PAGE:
New York Churches Being Evicted from Meeting in Public Schools Despite Supreme Court Ruling

In 1984, the Bronx Household of Faith tried to rent space in one of New York’s public schools to hold their Sunday worship.  The New York City Board of Education denied their request prompting the neighborhood church to file suit against the school board for discrimination.

After an 8 year battle, they finally won their case when the courts ruled in their favor in 2002.  The courts ruled that the schools had to provide the same services to the church as they provide to secular groups.

In 2008, their situation again came to the forefront when the church raised issues with the New York City Board of Education who had continued to try to charge the church more than it had for others that were renting space for meetings.  The US Department of Justice issued a legal brief stating that public schools renting their buildings to outside groups had to use equal standards for all possible renters which included churches.  This was the second time that the Bronx Household of Faith had reached a legal ruling in their favor.

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Jordan Lorence, senior counsel for the Alliance Defense Fund had worked with the church on their cases.  After the second ruling in 2008, he expressed his hope that this should settle the issue once and for all, but that was not to be.  The school board continued to do whatever they could to deter the Bronx Household of Faith from using school property to hold their worship services.

In 2011, their case once again rose up when a three judge panel of the Second US Circuit Court of Appeals ruled in a 2-1 vote that schools could decide not to rent their facilities to churches, despite a previous ruling from the US Supreme Court stating that government entities, including schools that make their facilities available to any group must provide equal access to religious groups as well.

In their ruling, the Second Circuit Court said that using public school property by churches could be understood by some as government endorsement of religion.

Lorence filed an appeal, requesting that the matter goes before the full Second US Circuit Court of Appeals and/or with the US Supreme Court.  They were hoping that the full circuit court would uphold the Supreme Court ruling.

It didn’t take long before the full Second US Circuit Court of Appeals upheld the previous panel ruling and stated that the public school board could block religious groups from using school property after hours because of an implied endorsement of religion.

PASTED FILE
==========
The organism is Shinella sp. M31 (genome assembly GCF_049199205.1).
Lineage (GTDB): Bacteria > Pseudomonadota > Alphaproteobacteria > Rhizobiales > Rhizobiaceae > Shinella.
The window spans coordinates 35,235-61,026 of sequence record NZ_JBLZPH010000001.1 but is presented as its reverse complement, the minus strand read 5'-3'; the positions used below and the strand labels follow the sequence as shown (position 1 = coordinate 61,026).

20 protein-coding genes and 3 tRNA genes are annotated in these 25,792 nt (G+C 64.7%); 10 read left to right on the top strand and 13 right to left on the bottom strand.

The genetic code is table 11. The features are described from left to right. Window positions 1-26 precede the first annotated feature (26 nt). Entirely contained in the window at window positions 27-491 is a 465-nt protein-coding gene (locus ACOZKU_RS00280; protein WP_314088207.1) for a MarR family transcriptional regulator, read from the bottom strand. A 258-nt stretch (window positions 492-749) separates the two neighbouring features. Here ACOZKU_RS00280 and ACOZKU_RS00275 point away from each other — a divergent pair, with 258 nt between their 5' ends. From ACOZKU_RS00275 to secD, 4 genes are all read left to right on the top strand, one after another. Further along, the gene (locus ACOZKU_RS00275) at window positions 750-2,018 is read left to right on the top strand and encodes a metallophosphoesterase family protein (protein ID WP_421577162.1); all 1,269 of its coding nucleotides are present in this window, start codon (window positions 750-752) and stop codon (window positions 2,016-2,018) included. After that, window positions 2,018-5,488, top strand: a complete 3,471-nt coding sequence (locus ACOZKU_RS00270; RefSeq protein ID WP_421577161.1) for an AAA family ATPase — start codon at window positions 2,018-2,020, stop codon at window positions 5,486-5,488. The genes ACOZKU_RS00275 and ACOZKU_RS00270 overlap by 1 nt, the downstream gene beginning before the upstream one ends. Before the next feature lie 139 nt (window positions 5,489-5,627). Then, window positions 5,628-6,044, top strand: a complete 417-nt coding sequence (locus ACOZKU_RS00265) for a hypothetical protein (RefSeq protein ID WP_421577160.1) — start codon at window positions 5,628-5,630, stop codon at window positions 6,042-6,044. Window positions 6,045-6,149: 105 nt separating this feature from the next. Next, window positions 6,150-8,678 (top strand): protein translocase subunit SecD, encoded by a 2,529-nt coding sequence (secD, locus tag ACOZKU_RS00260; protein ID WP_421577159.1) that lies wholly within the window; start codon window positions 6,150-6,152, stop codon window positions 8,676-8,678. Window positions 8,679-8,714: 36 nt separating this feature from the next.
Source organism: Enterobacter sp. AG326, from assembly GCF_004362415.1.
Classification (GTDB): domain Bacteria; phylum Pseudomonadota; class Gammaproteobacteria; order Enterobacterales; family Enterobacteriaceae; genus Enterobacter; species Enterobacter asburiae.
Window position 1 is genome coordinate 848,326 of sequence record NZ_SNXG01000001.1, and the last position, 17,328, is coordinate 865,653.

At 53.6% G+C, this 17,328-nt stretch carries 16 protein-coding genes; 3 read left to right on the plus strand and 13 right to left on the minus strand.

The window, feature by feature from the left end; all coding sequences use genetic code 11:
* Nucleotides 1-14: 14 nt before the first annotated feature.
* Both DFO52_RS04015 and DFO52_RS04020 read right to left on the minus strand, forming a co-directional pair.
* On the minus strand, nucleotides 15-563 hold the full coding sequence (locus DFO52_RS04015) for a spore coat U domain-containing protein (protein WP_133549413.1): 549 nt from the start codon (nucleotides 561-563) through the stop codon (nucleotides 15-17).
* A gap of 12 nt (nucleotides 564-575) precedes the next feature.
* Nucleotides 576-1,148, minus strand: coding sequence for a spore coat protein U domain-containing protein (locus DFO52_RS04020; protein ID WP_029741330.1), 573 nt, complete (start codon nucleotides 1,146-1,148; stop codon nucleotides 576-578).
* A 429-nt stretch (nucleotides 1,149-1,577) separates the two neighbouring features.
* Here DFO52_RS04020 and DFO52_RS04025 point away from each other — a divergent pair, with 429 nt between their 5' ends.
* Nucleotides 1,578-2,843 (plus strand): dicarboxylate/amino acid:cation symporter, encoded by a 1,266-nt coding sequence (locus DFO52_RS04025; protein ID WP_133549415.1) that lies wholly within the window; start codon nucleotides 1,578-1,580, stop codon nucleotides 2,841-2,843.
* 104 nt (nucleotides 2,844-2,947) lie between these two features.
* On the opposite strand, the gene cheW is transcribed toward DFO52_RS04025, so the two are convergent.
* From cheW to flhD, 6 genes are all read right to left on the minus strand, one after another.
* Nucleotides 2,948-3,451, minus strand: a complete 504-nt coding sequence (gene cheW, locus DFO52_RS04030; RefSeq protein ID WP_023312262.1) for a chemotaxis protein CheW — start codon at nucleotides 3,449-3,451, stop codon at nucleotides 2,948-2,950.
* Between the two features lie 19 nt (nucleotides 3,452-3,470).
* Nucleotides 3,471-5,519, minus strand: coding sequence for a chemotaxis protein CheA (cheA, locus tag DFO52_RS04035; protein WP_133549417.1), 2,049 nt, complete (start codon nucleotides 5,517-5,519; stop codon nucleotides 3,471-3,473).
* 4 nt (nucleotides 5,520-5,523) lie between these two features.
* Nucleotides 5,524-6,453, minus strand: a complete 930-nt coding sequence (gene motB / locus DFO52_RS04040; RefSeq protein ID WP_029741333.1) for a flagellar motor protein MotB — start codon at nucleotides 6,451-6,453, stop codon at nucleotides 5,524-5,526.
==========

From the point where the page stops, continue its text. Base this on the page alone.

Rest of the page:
In December of 2011, the US Supreme Court refused to hear the appeal filed by the Alliance Defense Fund.  By refusing to hear the appeal, the current Supreme Court actually ruled against the previous Supreme Court ruling made a few years back stating the schools must allow equal access to religious groups.

The New York City Board of Education seems pleased to have finally won their 16 year battle with the Bronx Household of Faith church and to celebrate their victory, they have ordered all churches currently renting school property to find someplace else.  The churches affected have been given until February 12 to find new quarters as they will not be allowed back in after that date.

In response to the Supreme Court’s refusal to hear the case and allowing the lower court’s decision to stand, a number of New York pastors, members of New York’s City Council, and some state legislatures are rising up against the court’s actions and working towards getting it repealed.  There is also an effort being mounted in the state legislature to try to get them to take necessary action to protect the rights of the churches and they will be allowed to rent school facilities on equal grounds of any other group or organization.

Lorence said,

“The mayor has the authority to change this policy because the Department of Education is a department of city government underneath the mayor, and we are hoping that with all of the growing number of rallies that are increasing in size that the mayor will relent.”

The actions of the New York City School Board are clearly discriminatory in nature.  If the courts allow that type of religious discrimination, then Christians should also have the right to deny doing business with people and groups that have anti-biblical values and beliefs such as having to use their facilities to perform same-sex unions or marriages as did the couple in Illinois with the bread and breakfast.

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